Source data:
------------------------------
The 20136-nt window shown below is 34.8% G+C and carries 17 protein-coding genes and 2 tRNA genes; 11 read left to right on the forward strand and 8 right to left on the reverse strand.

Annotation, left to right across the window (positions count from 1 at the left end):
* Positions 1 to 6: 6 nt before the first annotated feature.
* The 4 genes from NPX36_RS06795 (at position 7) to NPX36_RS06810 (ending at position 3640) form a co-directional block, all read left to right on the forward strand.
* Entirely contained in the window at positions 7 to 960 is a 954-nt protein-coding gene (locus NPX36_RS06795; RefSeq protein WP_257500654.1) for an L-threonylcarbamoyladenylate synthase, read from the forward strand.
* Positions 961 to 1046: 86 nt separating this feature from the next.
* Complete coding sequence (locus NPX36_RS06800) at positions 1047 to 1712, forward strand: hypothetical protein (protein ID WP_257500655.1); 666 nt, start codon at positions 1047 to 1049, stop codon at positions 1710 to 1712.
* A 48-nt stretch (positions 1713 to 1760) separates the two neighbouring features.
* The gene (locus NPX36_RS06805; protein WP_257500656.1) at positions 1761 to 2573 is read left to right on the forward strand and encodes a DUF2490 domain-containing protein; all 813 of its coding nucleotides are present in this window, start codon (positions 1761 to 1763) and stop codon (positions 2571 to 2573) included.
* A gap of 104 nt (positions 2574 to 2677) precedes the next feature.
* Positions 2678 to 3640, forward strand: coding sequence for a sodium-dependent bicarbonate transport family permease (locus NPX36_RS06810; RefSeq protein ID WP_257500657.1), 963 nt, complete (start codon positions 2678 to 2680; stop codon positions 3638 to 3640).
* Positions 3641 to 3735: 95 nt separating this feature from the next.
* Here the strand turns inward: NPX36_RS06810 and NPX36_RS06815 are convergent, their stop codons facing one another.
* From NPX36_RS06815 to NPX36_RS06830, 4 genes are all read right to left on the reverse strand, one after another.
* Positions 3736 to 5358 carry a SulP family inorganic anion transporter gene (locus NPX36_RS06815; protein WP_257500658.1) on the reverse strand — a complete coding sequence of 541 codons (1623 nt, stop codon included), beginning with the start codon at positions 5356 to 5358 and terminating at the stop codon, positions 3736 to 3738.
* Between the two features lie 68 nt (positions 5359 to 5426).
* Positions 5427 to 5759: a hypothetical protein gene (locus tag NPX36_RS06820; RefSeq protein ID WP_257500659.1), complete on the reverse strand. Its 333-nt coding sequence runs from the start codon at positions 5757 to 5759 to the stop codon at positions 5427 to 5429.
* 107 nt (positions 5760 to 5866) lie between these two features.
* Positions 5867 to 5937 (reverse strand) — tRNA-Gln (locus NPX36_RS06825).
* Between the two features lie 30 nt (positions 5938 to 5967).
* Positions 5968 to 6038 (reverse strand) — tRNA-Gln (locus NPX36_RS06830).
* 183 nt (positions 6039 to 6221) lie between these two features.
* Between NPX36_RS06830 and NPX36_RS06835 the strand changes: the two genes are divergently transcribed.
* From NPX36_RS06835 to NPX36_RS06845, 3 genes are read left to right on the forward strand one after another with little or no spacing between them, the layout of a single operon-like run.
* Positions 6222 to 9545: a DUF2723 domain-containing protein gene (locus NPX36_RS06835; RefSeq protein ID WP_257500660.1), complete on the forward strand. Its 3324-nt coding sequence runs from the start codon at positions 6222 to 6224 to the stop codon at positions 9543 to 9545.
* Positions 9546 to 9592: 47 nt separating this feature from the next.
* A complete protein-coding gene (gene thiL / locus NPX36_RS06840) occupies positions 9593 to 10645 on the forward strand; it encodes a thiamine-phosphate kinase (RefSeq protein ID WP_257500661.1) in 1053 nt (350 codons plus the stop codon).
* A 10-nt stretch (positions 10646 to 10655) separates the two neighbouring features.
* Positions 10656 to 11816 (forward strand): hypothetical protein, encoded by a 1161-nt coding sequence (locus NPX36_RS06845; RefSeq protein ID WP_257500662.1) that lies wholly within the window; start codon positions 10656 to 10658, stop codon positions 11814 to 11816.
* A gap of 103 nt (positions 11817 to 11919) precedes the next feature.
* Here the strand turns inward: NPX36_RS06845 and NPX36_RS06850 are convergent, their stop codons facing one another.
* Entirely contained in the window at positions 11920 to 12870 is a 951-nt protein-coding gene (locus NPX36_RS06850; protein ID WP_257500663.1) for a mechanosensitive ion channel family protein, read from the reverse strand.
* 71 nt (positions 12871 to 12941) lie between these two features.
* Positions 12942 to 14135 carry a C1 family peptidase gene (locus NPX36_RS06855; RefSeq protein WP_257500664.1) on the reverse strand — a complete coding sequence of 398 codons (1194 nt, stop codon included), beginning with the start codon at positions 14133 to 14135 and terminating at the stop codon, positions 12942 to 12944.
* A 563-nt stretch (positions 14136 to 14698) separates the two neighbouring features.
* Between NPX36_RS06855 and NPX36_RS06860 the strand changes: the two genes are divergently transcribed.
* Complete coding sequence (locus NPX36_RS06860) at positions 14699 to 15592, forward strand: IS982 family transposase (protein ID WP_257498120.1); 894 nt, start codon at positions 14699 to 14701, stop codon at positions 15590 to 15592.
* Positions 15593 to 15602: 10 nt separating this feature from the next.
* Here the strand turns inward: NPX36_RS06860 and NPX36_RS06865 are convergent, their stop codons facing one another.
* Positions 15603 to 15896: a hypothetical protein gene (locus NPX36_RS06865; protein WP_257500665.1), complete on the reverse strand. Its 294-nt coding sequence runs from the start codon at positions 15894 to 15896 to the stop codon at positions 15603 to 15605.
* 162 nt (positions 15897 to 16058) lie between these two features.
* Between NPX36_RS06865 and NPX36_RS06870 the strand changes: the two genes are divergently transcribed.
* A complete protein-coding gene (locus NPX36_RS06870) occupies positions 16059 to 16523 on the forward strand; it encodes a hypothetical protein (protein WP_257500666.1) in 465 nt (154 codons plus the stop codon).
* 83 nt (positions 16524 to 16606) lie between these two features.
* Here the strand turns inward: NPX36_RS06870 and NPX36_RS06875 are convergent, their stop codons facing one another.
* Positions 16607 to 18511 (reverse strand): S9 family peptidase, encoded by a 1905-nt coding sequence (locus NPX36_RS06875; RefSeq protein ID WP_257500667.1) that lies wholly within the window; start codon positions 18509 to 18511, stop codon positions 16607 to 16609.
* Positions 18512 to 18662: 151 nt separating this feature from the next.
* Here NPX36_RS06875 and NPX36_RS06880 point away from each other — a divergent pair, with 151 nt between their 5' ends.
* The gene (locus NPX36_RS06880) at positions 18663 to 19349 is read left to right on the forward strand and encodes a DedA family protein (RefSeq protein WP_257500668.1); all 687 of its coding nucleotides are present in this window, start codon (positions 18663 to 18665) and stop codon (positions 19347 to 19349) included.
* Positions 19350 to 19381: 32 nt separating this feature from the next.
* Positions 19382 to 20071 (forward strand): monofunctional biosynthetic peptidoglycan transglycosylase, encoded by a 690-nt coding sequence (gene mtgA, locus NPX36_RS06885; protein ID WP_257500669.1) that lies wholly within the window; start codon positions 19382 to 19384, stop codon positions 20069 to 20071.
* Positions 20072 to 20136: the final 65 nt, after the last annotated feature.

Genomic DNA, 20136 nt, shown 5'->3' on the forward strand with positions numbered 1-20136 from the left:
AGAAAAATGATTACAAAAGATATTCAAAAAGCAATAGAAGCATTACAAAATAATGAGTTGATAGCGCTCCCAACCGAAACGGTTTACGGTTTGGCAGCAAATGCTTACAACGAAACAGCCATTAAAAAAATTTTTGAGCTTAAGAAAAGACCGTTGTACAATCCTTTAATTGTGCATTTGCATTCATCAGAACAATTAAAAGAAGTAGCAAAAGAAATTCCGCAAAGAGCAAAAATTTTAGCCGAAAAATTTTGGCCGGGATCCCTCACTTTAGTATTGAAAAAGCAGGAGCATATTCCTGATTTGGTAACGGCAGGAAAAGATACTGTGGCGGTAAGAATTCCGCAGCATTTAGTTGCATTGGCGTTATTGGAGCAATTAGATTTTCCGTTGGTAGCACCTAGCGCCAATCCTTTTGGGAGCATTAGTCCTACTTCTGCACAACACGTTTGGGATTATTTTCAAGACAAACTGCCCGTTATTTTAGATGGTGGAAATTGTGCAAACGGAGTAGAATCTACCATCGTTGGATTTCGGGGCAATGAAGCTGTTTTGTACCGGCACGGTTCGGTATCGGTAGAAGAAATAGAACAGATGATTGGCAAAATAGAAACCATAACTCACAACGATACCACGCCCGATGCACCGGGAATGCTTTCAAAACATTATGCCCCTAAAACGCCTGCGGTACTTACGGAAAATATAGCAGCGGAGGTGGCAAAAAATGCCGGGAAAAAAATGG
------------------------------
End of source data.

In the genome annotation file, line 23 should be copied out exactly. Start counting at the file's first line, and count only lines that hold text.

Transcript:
* Between NPX36_RS06830 and NPX36_RS06835 the strand changes: the two genes are divergently transcribed.